Sharp Brains: Brain Fitness and Cognitive Health News

Neuroplasticity, Brain Fitness and Cognitive Health News


Debunking 10 Brain Fitness and Brain Health Myths during Brain Awareness Week

brain fitness mythsIn honor of Brain Awareness Week, let’s debunk ten myths about brain fitness and brain health that remain surprisingly popular.

Top 10 brain fitness and brain health myths, debunked:

Myth 1. Genes deter­mine the fate of our brains.
Fact: Life­long brain plas­tic­ity means that our lifestyles and behaviors play a significant role in how our brains (and therefore our minds) phys­i­cally evolve.

Myth 2. We are what we eat.
Fact: We are what we do, think, and feel, more than what we eat.

Myth 3. Med­ica­tion is the main hope for cog­ni­tive health and enhance­ment.
Fact: Non-invasive inter­ven­tions can have com­pa­ra­ble and more durable benefits, and are also free of side effects.

Myth 4. There’s nothing we can do to beat Alzheimer’s disease and cognitive decline.
Fact: While nothing has been shown to prevent the pathology of Alzheimer ’s disease, there is abundant research showing we can delay the onset of symptoms for years –a very meaningful outcome which is often overlooked.

Myth 5. There is only one “it” in “Use it or Lose it”.
Fact: The brain is com­posed of a num­ber of neural circuits supporting a variety of cognitive, emotional, and executive functions. Using or exercising just one (like “memory”) is unlikely to be of much help.

Myth 6. Brain training can help reverse your brain age 10, 20, or 30 years.
Fact: “Brain age” is a fic­tion. Some brain functions tend to improve, and some decline, as we get older. And there is considerable variability across individuals, which only grows as people get older.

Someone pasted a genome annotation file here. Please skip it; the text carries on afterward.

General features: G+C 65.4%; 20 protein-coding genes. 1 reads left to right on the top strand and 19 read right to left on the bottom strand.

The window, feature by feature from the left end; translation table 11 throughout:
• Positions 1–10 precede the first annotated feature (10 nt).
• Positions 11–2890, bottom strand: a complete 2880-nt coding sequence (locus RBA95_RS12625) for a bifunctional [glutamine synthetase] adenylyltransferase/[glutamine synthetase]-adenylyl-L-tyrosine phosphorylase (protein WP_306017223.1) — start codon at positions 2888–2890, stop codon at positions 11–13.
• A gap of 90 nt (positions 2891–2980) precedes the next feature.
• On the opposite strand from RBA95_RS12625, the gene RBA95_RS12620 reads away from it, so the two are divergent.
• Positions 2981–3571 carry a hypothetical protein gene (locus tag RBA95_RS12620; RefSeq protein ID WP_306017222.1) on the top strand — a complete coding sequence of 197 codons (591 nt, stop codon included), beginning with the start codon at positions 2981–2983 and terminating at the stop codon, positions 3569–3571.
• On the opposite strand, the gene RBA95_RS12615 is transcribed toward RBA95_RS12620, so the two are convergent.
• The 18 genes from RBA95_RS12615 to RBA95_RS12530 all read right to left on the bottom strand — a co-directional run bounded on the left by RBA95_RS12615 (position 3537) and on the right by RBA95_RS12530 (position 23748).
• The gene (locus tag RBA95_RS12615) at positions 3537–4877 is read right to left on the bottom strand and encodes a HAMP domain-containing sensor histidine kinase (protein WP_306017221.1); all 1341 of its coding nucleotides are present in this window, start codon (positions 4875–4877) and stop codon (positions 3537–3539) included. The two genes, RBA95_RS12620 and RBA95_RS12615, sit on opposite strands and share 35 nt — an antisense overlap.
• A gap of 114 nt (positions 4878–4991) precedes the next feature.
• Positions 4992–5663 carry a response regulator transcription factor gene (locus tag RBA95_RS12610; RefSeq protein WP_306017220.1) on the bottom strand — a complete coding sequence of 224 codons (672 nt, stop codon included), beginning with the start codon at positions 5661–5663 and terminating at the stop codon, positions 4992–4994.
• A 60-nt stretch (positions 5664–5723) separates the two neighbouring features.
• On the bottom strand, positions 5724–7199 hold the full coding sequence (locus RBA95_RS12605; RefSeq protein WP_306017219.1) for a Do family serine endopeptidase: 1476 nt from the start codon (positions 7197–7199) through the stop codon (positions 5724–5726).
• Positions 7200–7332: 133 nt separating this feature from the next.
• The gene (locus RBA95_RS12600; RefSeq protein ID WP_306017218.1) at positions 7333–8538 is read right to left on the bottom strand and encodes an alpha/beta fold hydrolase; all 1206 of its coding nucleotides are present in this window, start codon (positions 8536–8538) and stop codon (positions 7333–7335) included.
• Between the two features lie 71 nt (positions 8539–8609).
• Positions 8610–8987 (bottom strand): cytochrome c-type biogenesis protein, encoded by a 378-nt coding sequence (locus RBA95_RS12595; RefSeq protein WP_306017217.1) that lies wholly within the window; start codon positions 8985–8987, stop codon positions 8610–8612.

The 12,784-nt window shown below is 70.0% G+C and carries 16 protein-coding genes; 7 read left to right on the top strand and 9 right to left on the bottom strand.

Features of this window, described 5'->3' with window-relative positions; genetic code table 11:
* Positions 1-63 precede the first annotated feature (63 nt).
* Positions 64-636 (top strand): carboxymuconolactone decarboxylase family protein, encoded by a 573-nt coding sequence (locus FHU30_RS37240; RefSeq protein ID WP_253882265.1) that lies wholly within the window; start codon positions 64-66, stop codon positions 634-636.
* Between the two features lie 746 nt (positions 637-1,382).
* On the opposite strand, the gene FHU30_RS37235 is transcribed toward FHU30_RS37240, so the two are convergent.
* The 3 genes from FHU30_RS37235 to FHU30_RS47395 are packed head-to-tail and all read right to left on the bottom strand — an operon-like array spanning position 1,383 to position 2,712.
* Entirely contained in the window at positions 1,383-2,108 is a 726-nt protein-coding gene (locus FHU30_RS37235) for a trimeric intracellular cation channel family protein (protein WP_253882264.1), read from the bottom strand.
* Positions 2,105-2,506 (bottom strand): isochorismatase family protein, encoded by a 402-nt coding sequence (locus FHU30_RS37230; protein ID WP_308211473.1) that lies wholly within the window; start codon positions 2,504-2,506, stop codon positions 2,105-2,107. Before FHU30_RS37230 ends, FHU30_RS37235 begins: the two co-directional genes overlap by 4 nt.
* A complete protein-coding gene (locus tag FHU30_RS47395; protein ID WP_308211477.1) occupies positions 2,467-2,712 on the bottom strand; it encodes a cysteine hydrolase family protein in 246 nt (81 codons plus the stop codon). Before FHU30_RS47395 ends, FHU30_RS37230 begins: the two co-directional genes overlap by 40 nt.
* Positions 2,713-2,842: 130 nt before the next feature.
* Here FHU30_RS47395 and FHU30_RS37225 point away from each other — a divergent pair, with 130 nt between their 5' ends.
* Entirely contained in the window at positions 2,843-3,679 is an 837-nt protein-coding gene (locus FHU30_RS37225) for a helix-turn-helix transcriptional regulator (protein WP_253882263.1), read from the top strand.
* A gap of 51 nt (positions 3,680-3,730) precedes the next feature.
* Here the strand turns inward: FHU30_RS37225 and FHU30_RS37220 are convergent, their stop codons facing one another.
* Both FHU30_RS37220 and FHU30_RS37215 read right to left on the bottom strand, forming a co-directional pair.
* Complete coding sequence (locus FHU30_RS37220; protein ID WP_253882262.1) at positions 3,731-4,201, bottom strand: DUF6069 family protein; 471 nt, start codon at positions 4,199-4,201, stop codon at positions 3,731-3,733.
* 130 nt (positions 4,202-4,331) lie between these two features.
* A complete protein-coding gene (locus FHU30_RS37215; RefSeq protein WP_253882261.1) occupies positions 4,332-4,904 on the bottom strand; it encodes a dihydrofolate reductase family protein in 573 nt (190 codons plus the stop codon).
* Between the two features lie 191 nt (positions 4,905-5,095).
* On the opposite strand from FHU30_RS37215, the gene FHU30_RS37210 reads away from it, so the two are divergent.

Myth 7. Brain training doesn’t work.
Fact: Brain training, when it meets certain conditions, has been shown to improve brain functions in ways that enhance real-world outcomes.

Myth 8. Brain training is primarily about videogames.
Fact: Real, evidence-based brain training includes some forms of med­i­ta­tion, cog­ni­tive ther­apy, cog­ni­tive training, and biofeedback. Interactive media such as videogames can make those interventions more engaging and scalable, but it is important to distinguish the means from the end, as obviously not all videogames are the same.

Myth 9. Heart health is brain health.
Fact: While heart health contributes significantly to brain health, and vice versa, the heart and the brain are each crucial organs with their own set of functions and preventive and therapeutic interventions. What we need now is for brain health to advance in a decade as much as cardiovascular health has advanced over the last several decades. 

Myth 10. As long as my brain is working fine, why should I even pay attention to it?
Fact: For the same reasons you should add gas to your car and change the oil regularly – so that it works better and performs longer.

–> To learn more, order and read the new book “The Sharp­Brains Guide to Brain Fit­ness: How to Opti­mize Brain Health and Per­for­mance at Any Age” (April 2013; 284 pages). This user-friendly, how-to guide cuts through the clut­ter of media hype about the lat­est “magic pill” for bet­ter brain health, offer­ing proven, prac­ti­cal tips and tech­niques that any­one can use to enhance and main­tain brain func­tion through­out life and even ward off cog­ni­tive decline.


Leave a Reply...

Loading Facebook Comments ...

One Response

  1. Ace Fitness Tips says:

    Just a note on Myth 2. We are what we eat.

    When this statement is used, it usually refers to the affect on body composition in regard to the diet in proportions of fats, proteins and carbohydrates.

Leave a Reply

Categories: Cognitive Neuroscience, Education & Lifelong Learning, Health & Wellness

Tags: , , , , , , , , , , , , , , , ,

Check out the Summit Agenda and Reserve Your Spot

Learn all about the 2017 SharpBrains Virtual Summit in less than 2 minutes

Search for anything brain-related in our article archives

About SharpBrains

As seen in The New York Times, The Wall Street Journal, BBC News, CNN, Reuters, and more, SharpBrains is an independent market research firm and think tank tracking health and performance applications of brain science.